The effect of the first difference, is on one hand, to refine and enlarge the public views, by passing them through the medium of a chosen body of citizens, whose wisdom may best discern the true interests of their country and whose patriotism and love of justice will be least likely to sacrifice it to temporary or partial considerations.
This part, we could see being a very accurate statement all the way up until the 1900s. Unfortunately, around the 1900s, our political system began to fall into a very corrupt state, as it began catering to special interest groups, and removing the limitations upon itself. During this time, We The People ought to have stood up against such overreaching measures and kept government put in its place. However, having failed to do so, we now have a government built upon factions that cater to said factions. It has become entrenched and difficult to remove. Impossible? No. However, it is very difficult to restore patriotism and liberty loving representatives that will reverse the course.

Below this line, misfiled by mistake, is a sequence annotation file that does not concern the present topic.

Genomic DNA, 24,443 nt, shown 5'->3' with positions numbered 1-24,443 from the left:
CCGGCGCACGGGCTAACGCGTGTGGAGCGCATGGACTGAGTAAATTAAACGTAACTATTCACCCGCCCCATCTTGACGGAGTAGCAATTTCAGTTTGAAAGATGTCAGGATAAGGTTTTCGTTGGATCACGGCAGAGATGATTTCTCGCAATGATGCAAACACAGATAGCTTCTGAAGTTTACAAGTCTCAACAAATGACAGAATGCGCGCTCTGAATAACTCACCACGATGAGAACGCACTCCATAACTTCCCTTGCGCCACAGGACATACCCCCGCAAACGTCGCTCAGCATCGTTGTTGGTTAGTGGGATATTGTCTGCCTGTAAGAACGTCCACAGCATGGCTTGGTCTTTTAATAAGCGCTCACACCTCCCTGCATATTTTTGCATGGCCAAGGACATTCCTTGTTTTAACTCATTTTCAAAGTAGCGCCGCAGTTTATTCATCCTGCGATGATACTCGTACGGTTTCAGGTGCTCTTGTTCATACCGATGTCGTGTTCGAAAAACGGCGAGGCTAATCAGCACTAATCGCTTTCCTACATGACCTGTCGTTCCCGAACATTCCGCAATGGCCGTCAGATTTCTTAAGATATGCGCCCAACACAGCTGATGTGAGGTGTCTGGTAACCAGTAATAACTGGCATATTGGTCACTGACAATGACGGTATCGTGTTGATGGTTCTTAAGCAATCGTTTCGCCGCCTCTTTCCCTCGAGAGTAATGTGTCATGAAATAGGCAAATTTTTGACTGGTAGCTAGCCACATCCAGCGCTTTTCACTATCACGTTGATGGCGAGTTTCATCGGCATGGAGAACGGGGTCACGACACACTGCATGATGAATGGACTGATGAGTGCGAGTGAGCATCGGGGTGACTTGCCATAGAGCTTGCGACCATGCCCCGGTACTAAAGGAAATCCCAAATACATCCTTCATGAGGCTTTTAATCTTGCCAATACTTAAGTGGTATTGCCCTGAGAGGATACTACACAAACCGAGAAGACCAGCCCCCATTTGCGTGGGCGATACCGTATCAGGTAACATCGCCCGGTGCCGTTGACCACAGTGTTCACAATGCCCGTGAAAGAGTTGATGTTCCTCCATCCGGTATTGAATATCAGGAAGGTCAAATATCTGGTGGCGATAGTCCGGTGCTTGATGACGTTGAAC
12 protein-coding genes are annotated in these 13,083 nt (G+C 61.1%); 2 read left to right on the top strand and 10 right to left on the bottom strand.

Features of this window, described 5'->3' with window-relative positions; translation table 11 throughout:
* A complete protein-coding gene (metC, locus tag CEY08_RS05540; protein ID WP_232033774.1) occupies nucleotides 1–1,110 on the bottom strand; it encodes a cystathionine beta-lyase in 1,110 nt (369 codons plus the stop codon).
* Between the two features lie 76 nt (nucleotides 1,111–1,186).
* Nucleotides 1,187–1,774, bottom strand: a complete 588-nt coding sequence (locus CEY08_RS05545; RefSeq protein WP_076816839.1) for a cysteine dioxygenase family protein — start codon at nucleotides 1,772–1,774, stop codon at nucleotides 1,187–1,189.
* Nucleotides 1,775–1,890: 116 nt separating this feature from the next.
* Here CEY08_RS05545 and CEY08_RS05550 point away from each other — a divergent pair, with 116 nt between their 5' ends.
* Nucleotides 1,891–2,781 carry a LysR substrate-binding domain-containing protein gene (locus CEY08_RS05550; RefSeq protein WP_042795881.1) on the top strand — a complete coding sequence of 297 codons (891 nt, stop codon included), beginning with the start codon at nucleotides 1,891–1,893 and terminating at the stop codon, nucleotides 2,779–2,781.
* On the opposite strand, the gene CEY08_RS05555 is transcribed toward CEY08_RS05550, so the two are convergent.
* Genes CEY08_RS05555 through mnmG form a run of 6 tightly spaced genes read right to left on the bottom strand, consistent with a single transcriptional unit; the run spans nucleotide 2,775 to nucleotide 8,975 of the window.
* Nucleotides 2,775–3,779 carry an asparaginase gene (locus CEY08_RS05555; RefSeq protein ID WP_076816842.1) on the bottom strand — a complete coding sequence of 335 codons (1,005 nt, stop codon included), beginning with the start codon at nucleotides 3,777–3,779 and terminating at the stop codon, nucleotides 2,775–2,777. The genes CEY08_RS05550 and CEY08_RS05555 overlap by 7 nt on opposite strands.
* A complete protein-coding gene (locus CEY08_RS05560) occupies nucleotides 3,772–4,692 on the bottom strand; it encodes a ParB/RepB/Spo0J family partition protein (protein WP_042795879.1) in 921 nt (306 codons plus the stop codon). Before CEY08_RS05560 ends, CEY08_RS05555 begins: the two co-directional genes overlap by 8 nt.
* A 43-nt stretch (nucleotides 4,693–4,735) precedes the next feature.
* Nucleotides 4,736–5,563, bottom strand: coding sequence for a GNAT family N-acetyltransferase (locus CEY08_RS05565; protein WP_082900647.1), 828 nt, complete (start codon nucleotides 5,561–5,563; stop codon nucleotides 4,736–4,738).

The purpose of this, was so that through a medium, the representative body of people, would be better equipped to fight for the public good, than if pronounced by the people themselves, convened for that same purpose.
On the other hand, Madison also notes that the effect may be inverted. Men of factious tempers, of local prejudices, or sinister designs, may by intrigue, corruption, or other means, obtain the suffrages, and then betray the interests of the people. As I have already noted above, the corruption and special interests have now taken control of our government.
Madison then notes that the best means of action against this corruption, is to have an extensive Republic that will have an increased amount of Representatives that can protect against the cabals of a few, while also remaining limited in order to guard against the confusion of a multitude.